Ralph Breaks the Internet
Mission: Impossible - Fallout
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No consensus yet.
No consensus yet.
All Critics (49)
| Top Critics (18)
| Fresh (18)
| Rotten (31)
| DVD (3)
It's a straightforward, unimaginative narrative, and thus not very memorable.
The sad truth is that director Philip Saville and writer John Goldsmith have made a picture book rather than a film, one that leans so heavily on Christopher Plummer's placid voice-over narration as to be cinematically inert.
Events unfold as chronological vignettes, and there's little room for screenwriter John Goldsmith to reimagine scenes to mine their full dramatic potential.
Turns out to be surprisingly robust.
I found this Gospel long, dull and, for the most part, acted without apparent inspiration.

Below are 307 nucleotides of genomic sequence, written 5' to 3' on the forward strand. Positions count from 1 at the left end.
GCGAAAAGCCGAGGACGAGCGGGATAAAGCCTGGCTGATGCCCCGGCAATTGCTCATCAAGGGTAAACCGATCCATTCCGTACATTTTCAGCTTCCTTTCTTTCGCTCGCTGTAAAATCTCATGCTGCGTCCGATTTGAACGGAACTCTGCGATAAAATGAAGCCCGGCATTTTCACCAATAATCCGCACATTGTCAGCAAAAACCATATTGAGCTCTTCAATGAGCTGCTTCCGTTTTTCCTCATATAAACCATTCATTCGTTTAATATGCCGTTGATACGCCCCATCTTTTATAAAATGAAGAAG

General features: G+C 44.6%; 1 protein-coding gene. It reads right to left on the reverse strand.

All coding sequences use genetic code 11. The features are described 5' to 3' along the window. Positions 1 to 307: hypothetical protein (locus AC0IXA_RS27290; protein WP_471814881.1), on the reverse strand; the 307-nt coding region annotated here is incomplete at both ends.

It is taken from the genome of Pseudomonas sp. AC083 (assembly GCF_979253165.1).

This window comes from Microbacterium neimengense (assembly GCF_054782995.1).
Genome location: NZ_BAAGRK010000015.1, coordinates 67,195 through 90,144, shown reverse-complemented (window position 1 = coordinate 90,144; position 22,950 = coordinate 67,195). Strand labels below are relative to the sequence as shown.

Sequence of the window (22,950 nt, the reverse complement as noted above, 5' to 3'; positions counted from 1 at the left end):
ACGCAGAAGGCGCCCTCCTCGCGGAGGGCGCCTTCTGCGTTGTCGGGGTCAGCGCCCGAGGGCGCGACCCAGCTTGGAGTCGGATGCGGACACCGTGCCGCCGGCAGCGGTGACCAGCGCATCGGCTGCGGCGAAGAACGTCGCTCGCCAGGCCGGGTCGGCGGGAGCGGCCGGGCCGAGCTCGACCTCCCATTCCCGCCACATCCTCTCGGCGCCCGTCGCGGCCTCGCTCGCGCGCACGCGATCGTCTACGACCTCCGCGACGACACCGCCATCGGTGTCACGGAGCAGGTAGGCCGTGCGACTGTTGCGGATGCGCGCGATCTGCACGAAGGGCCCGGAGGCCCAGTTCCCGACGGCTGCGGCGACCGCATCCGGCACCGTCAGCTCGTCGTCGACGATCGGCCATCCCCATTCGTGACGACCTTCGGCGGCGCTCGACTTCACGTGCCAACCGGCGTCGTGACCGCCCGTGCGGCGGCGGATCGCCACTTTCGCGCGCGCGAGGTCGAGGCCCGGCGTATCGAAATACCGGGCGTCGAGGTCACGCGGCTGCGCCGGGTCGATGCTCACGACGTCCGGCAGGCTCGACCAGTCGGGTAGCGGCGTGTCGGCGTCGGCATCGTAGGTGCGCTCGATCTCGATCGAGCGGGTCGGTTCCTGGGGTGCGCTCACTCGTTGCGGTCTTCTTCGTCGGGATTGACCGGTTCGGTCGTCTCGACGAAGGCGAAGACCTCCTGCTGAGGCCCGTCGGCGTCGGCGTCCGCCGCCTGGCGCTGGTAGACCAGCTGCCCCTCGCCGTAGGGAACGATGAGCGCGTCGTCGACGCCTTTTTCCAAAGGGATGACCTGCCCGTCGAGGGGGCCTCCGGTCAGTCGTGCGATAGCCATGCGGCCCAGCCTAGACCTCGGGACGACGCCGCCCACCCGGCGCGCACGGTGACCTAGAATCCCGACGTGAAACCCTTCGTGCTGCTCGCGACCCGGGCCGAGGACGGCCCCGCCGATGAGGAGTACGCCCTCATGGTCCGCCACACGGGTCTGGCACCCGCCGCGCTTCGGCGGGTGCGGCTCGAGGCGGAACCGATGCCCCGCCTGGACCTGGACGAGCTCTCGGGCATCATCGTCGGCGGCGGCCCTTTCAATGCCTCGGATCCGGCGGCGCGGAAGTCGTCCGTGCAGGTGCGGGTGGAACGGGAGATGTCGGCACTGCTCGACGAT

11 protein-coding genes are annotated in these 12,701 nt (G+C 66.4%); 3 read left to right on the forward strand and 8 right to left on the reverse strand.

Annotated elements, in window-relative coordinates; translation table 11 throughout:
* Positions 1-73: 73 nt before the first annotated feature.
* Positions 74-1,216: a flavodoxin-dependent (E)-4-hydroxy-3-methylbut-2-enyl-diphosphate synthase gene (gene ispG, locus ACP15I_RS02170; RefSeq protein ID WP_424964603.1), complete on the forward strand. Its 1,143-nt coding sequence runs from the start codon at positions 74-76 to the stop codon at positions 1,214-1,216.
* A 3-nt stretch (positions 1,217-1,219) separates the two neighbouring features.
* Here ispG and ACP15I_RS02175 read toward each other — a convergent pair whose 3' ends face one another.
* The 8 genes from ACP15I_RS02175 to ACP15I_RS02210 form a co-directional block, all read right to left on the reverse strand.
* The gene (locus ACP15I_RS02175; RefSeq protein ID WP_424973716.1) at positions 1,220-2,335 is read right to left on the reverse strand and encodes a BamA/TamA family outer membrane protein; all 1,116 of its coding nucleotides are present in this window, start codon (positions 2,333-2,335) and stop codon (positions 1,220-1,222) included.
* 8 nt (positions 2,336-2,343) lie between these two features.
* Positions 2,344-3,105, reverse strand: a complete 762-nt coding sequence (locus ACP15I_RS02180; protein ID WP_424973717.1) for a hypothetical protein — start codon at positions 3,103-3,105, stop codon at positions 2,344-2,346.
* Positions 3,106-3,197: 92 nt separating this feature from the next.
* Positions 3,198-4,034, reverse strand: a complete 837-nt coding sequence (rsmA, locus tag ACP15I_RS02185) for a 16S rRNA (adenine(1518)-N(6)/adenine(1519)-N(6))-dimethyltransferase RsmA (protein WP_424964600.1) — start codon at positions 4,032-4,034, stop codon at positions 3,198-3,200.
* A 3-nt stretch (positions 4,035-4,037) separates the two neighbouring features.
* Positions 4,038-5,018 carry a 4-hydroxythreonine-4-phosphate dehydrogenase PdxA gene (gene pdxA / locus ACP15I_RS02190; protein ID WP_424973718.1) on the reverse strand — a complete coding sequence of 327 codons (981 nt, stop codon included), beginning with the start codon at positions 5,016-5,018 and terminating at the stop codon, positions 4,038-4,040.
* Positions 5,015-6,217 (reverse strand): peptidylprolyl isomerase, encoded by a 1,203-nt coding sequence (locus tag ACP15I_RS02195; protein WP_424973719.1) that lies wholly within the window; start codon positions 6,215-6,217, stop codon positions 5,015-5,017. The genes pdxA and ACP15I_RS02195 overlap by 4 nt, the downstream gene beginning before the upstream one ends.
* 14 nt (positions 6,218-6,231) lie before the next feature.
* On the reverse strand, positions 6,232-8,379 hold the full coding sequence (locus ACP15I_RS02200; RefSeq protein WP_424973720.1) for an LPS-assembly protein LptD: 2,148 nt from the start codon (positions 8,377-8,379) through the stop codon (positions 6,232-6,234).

Although it might test the patience of the non-believer, for those who take their Christianity seriously, this probably is worth seeing.
The "Word made flesh" has now become the Word made visible. In an age of visuals, it might just attract many who would never take the time to read John's gospel.
...a mild, willfully inoffensive film focusing on Jesus' message of love.
A slugglishly painful, uninteresting film that might be of value to New Testament students who don't like to read words unless they come with pictures.
Whatever this is, it sure isn't cinema. There's no adaptation, no reconfiguration of the material from one medium to another.
Henry Ian Cusick creates a persuasive Jesus, a savior as happy as often as he is solemn.
An artful, well-made production.
This is the most beautiful film about Jesus that i´ve seen.
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